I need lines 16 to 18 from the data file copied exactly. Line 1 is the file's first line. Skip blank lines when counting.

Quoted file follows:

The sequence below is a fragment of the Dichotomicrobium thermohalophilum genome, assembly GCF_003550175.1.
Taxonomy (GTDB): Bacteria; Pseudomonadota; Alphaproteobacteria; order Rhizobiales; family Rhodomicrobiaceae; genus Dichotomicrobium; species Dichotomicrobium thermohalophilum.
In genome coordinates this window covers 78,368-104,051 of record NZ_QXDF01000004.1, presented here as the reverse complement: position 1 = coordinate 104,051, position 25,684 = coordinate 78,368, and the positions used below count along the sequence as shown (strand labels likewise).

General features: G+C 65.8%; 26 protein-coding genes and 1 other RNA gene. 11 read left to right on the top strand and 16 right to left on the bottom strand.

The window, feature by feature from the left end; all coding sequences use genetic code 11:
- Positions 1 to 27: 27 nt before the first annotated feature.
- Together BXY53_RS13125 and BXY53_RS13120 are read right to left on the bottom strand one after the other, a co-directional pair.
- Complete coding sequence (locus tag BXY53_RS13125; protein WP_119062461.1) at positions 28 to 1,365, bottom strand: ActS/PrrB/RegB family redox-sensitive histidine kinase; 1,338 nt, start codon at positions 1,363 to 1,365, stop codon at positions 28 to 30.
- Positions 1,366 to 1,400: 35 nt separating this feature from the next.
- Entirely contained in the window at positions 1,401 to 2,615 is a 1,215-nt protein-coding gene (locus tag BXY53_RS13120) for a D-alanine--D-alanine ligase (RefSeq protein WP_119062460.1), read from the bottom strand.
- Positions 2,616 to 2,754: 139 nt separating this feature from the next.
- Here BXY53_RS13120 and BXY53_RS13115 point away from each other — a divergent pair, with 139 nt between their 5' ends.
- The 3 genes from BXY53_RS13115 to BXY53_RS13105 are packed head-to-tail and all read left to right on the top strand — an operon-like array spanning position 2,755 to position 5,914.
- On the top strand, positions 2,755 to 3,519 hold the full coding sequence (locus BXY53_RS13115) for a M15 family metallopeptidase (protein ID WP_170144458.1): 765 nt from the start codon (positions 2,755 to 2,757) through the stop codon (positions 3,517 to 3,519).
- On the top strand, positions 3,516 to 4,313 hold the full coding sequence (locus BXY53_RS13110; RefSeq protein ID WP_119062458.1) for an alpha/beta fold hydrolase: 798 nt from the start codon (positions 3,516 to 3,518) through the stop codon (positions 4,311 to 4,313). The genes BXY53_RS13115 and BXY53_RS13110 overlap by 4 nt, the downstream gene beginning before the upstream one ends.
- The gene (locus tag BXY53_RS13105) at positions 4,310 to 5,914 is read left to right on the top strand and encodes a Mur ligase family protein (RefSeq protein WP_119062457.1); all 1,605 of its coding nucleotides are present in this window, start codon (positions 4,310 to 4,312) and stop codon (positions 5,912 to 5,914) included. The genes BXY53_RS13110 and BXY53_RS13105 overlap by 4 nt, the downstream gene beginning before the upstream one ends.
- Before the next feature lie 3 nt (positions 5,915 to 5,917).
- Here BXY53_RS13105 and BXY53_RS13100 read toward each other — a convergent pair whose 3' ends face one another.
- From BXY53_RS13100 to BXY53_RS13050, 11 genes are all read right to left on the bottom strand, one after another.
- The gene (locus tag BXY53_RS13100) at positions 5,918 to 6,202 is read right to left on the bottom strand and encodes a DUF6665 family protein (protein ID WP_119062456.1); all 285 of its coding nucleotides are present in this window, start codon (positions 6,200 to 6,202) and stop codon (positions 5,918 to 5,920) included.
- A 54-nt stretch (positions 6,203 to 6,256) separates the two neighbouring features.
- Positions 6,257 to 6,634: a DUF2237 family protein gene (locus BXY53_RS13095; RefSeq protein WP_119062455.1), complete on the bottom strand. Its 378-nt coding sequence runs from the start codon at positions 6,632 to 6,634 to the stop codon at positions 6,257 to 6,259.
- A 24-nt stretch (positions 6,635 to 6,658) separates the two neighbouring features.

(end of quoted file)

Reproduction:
- The gene (locus tag BXY53_RS13105) at positions 4,310 to 5,914 is read left to right on the top strand and encodes a Mur ligase family protein (RefSeq protein WP_119062457.1); all 1,605 of its coding nucleotides are present in this window, start codon (positions 4,310 to 4,312) and stop codon (positions 5,912 to 5,914) included. The genes BXY53_RS13110 and BXY53_RS13105 overlap by 4 nt, the downstream gene beginning before the upstream one ends.
- Before the next feature lie 3 nt (positions 5,915 to 5,917).
- Here BXY53_RS13105 and BXY53_RS13100 read toward each other — a convergent pair whose 3' ends face one another.